• Monday, July 15, 2024
businessday logo

BusinessDay

Grammy and the matters arising

Davido, Burna Boy’s Grammy snub raise cultural misrepresentation dust

The 66th Grammy Awards has taught Nigerians that regardless of a song’s popularity or commercial success, its winners are decided by a voting committee.

For instance, Davido and Burna Boy’s loss, despite 7 Grammy nominations between them and the popularity and success of their songs, sparked debates online. Defending the awards, Harvey Mason Jr., Chief Executive Officer of the Recording Academy, the organising body for the Grammy Awards, argued that sales, streams, and popularity did not matter in deciding winners.

While addressing concerns that Afrobeats artists were snubbed in a viral video, Manson said, “(Votes are) not the sales, not the streams, not how many fans, but purely on the opinion. It is very hard, as you all know because it is subjective.

Read also: Nigeria misses out at 66th Grammy Awards, despite 10 nominations

“It is not the best song or best record, it is just the opinion of that membership of that particular year. That is how you win a Grammy. The voters vote. There is no committee, no journalist, and there are no labels.”

Mason meant to address the concerns of fans but only raised new questions. Over the years the Grammys have recorded notable controversies from undeserving winners to more cultural issues, especially in its major categories.

Read also: Davido, Burna Boy’s Grammy snub raise cultural misrepresentation dust

In the 56th Annual Grammys for example, Macklemore won Best Rap Album over Kendrick Lamar’s hip hop album ‘Good Kid Maad City’ which received widespread acclaim and until today, this is still considered one of the best rap albums ever created by a rap artist by other rappers.

Even Macklemore has publicly stated that Kendrick’s album deserved the award that year. In 2019, the Recording Academy hired Deborah Dugan as the CEO and in that same year she was placed on administrative leave after she made some allegations that the Grammys (which she was supposed to be a part of) were rigged and filled with conflict of interest.

One of the allegations she raised in a released document was that the Grammy board used the committee to push forward artists with whom they were in a relationship with. Others included how committee members manipulated the nomination process to ensure songs that the producer of the Grammys wants to be performed on stage get nominated.

After this recently concluded 66th Grammy Award, Afrobeats fans, and enthusiasts accused the Recording Academy of using the genre to market the show for viewership purposes because despite having over 10 Afrobeats artists nominated in different categories, none one. Even Burna Boy who performed live at the Grammys won nothing.

This mirrors the 2022 Grammys when BTS, the famous South Korean music band was nominated for different categories at the Award ceremony and performed on the stage. They won nothing that year too. This made fans of BTS trend ‘#Scammys’ on X (formerly Twitter).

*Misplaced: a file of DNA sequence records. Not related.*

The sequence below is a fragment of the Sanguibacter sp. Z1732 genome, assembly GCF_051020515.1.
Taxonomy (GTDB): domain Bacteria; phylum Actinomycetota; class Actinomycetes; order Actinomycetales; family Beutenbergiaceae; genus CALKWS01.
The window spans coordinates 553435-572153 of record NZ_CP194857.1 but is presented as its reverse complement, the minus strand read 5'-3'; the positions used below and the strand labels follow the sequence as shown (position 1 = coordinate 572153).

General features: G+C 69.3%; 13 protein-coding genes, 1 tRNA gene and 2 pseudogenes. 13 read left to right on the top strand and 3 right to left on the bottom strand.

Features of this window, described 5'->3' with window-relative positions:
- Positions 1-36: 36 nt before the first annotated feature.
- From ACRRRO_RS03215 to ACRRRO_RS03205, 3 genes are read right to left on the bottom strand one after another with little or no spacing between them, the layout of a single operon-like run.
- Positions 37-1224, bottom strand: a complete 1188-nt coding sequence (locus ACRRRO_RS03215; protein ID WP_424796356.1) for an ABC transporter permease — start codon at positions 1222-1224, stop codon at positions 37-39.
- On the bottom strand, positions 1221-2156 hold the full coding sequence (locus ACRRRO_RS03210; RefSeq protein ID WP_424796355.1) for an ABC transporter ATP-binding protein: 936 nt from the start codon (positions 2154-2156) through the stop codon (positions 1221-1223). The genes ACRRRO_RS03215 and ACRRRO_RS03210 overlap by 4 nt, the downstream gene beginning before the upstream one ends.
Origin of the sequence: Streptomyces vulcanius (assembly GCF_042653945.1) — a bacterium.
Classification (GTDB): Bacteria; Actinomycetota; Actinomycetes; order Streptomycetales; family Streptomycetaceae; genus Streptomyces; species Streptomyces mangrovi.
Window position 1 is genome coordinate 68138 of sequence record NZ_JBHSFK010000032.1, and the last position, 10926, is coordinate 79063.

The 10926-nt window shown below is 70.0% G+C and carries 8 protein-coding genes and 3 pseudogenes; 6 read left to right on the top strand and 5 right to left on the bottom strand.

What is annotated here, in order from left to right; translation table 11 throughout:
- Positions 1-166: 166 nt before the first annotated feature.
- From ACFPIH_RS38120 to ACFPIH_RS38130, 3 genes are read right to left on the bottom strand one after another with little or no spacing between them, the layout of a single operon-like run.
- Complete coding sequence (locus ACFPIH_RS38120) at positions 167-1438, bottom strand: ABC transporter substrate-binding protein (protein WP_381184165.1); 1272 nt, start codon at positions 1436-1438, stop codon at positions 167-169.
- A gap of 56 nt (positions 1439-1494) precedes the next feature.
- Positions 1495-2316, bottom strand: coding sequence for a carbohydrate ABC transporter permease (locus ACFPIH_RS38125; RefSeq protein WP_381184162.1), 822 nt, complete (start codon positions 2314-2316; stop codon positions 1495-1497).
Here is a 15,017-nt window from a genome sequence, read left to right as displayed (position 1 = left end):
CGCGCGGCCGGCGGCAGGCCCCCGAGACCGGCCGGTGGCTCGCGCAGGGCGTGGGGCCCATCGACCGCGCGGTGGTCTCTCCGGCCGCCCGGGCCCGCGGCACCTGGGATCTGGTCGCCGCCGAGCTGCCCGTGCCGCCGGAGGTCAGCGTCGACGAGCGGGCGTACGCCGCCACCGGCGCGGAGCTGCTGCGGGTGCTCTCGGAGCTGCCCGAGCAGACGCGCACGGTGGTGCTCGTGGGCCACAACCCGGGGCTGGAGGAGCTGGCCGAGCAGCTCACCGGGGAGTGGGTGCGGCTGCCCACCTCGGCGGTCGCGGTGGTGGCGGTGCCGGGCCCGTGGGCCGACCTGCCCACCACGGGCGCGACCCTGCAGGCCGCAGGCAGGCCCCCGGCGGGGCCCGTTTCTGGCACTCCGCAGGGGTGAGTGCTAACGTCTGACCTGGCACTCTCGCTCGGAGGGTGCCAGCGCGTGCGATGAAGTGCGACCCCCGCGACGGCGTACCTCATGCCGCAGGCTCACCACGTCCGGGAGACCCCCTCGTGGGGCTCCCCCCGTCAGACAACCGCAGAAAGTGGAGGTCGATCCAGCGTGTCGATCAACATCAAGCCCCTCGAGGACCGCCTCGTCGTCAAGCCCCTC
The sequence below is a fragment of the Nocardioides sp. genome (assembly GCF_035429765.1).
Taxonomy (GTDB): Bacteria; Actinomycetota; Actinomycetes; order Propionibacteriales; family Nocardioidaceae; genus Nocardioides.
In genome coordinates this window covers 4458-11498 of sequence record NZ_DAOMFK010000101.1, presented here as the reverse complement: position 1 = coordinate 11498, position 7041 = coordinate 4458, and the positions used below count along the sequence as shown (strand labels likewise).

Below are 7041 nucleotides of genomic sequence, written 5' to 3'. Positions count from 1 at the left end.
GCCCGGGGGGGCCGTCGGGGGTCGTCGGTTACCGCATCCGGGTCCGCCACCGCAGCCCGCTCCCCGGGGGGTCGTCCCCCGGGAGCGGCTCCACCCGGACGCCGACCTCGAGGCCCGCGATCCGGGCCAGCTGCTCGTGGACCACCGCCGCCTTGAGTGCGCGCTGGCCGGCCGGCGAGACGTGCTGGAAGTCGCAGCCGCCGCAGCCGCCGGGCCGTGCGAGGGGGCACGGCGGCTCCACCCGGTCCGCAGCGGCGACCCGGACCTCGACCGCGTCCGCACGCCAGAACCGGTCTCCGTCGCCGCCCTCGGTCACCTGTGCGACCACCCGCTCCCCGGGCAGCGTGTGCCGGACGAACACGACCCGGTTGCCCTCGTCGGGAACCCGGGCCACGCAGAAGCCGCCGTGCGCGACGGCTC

To experts, categorising Afrobeats with other music genres from different parts of the world, especially in the Global Music Performance category, lowers the winning chances of any Afrobeat artist.

Femi Akeusola, a Nigerian Photographer and Music Analyst, believes Nigerian artists, nominated in these categories, are already faced with the possibility of loss due to the subjective nature of the voting process. He suggested to BusinessDay that future nominations in the Global Music category should prompt a boycott by the artists nominated.

In previous years the likes of Drake, The Weeknd, Bruno Mars, Sinéad O’ Connor, the late Irish singer, and Will Smith have boycotted the Grammys citing different reasons. Others like Wiz Khalifa have also called out the awards for corruption.

Afrobeats experts such as Joey Akan, a Nigerian music journalist noted that the best way for Nigerians to feel less aggrieved by the actions of organisations like the Grammys was to improve the award systems locally.

On his X handle, he stated, “What we need is to return home. Tails between our legs as the realisation that all we have got is us. And if we don’t take care of our home, build, support, and elevate it locally, we are at risk of delegating our pride to foreigners. Afrobeats have intrinsic value.”

Further on Grammys and local awards, Akan explained, “Why are we hurt? Because we are playing a game that wasn’t created for us. And it sucks to lose. Perhaps, this spurs us as a creative and business class.

“To look inward and see our worth within us. That our local industry and all its institutions are enough, and exploration is just what it is, exploration. Perhaps across the continent, we can resurrect our reward systems, intentionally imbuing cultural power and credibility in local award shows and bodies that seek to celebrate us.”

But can local awards save our artists? These awards such as the Headies have not been without their controversies. The most recent being that the award was moved to the US. While this was seen as a move to further promote Afrobeats through the partnerships it got from the likes of CBS and the US embassy, music enthusiasts and award fans criticised the move.

Even before moving to the US, nominated artists were often criticised for not attending the awards. Some of them were known to only show up fashionably late, all of which dented the Headies, the reputation, and the validation it needed to be taken seriously.

On Wednesday 7 February 2024, Ayo Animashaun, founder of the Headies Awards announced that the award was coming back to Nigeria.